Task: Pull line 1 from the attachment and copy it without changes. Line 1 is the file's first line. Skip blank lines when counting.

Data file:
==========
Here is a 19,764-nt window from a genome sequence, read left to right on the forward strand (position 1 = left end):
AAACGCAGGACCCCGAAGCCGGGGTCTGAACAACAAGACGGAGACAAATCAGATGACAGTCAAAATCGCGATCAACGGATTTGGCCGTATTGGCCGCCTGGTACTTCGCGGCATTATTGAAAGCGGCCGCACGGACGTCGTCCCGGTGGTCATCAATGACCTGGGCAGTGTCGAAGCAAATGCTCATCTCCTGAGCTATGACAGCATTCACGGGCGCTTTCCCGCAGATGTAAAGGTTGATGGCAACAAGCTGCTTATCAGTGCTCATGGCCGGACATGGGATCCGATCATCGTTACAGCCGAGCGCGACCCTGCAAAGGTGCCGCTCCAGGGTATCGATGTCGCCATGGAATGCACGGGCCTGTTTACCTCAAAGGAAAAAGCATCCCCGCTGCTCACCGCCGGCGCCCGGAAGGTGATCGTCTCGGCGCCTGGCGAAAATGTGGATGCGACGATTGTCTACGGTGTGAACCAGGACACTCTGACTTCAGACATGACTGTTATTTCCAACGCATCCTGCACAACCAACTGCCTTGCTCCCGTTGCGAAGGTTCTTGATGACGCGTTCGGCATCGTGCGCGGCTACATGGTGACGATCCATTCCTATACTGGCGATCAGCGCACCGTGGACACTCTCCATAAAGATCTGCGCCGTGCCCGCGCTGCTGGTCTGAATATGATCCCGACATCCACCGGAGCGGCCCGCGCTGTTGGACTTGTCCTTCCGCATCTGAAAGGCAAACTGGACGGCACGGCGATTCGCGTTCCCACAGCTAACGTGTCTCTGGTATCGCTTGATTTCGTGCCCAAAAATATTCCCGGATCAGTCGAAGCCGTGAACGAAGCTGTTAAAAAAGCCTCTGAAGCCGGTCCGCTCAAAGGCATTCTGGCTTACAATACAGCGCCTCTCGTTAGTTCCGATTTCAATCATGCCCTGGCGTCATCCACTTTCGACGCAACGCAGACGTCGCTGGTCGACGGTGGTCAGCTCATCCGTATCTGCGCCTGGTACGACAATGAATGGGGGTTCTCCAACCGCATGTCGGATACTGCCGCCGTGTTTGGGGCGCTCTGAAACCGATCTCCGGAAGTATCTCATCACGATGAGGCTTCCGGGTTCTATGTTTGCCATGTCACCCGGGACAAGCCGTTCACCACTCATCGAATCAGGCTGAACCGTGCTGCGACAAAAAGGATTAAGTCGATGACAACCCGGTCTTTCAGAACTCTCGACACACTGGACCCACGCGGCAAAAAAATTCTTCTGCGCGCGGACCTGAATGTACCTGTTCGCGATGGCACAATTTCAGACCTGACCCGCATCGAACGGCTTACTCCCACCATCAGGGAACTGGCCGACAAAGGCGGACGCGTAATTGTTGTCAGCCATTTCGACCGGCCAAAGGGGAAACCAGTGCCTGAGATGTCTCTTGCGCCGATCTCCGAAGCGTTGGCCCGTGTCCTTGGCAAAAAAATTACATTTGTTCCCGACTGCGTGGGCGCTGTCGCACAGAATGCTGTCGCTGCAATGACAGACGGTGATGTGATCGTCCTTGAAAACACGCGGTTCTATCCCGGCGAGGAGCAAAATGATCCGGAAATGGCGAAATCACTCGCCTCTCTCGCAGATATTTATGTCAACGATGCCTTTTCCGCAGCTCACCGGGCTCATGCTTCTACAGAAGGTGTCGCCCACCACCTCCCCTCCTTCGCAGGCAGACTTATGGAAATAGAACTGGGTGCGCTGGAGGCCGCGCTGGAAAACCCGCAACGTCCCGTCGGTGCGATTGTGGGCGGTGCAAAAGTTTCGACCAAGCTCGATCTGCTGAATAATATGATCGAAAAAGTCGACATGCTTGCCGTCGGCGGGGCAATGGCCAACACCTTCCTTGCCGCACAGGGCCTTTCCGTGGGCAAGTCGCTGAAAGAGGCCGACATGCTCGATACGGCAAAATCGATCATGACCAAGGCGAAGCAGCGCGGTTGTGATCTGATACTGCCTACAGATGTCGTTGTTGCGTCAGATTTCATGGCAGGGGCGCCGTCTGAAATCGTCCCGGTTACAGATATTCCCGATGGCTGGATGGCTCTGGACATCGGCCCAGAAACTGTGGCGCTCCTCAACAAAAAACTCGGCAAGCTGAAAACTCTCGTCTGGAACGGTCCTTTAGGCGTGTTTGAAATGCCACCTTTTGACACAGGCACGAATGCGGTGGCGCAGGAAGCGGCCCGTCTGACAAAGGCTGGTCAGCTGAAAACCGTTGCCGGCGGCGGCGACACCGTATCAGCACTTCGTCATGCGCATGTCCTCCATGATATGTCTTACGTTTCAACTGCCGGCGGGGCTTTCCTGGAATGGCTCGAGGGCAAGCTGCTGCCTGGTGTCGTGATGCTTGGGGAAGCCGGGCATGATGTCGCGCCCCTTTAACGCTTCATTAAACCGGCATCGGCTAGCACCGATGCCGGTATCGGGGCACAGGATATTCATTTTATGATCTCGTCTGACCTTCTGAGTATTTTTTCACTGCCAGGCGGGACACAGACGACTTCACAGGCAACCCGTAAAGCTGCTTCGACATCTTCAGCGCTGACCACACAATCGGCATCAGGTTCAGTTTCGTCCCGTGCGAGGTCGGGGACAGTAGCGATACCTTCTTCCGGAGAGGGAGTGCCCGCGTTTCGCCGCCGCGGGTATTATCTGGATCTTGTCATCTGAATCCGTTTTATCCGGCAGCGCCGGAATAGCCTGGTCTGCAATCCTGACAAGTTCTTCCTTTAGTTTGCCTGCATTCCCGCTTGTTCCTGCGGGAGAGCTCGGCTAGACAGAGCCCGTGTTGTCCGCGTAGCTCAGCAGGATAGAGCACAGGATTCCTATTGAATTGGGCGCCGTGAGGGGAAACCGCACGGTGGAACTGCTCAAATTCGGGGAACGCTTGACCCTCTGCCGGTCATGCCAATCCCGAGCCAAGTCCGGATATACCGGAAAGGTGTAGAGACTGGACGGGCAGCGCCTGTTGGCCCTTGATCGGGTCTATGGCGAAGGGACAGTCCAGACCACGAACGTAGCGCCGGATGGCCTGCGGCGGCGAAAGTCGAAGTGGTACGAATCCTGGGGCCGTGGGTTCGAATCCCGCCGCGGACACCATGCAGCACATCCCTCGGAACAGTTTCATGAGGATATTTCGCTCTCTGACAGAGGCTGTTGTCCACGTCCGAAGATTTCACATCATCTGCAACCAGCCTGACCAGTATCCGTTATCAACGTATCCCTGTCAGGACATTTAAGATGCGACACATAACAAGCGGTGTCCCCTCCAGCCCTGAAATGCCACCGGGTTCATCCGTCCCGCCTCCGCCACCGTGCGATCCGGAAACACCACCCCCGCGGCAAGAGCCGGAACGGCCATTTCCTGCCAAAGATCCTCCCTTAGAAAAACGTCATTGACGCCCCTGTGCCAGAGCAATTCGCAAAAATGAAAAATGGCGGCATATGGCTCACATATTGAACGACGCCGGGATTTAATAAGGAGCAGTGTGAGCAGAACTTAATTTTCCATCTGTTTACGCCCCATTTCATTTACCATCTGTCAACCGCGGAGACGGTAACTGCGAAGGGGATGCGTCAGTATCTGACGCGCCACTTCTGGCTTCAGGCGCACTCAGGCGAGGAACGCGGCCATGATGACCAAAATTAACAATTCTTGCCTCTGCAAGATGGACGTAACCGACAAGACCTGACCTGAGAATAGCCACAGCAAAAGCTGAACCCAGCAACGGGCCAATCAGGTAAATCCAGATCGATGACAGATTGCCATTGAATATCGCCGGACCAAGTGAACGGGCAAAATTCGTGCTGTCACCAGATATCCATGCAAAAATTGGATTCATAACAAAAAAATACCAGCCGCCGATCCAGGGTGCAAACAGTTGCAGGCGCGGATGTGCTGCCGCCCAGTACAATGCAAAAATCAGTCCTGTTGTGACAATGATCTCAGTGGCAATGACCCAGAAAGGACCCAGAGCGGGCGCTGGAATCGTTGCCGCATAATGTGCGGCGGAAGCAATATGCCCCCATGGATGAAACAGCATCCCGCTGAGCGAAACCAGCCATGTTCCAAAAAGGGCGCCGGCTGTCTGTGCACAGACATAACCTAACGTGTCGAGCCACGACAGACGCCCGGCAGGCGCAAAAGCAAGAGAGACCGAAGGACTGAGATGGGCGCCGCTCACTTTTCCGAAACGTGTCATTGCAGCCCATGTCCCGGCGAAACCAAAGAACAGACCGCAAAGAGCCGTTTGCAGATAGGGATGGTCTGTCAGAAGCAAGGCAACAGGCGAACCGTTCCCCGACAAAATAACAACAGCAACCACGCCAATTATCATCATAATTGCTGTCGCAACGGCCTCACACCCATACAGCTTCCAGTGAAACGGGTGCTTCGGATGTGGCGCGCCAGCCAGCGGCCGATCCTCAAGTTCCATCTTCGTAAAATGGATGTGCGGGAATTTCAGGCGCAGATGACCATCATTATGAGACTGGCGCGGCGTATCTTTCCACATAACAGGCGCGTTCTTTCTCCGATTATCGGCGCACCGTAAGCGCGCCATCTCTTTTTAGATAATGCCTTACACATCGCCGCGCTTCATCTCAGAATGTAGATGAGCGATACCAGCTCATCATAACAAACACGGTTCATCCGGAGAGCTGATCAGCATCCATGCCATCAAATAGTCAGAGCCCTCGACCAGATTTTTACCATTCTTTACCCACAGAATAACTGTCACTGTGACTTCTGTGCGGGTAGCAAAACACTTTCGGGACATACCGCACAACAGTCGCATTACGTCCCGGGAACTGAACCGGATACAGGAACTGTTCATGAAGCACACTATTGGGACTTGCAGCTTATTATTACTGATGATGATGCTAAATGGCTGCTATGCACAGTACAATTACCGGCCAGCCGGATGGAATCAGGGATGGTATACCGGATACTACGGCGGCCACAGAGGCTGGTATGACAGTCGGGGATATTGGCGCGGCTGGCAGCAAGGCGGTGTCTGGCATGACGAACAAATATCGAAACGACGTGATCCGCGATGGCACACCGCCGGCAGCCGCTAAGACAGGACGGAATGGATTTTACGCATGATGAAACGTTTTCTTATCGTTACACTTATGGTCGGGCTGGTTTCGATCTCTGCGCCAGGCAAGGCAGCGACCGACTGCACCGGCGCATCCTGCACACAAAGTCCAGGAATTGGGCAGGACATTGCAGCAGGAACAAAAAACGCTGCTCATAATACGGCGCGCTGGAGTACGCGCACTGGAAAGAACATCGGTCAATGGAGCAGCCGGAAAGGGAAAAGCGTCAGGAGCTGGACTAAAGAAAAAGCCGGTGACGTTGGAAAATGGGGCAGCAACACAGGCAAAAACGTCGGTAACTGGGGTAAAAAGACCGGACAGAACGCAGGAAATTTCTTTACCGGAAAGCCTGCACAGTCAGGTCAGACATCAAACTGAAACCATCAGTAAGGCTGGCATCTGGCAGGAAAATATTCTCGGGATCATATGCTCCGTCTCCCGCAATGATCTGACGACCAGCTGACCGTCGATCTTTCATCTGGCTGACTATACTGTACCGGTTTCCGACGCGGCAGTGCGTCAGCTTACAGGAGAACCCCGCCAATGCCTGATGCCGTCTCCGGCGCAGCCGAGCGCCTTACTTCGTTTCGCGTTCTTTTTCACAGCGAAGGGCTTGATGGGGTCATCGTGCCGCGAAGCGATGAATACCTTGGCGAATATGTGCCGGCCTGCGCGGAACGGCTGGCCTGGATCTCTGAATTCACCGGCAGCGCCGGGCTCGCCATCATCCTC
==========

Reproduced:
Here is a 19,764-nt window from a genome sequence, read left to right on the forward strand (position 1 = left end):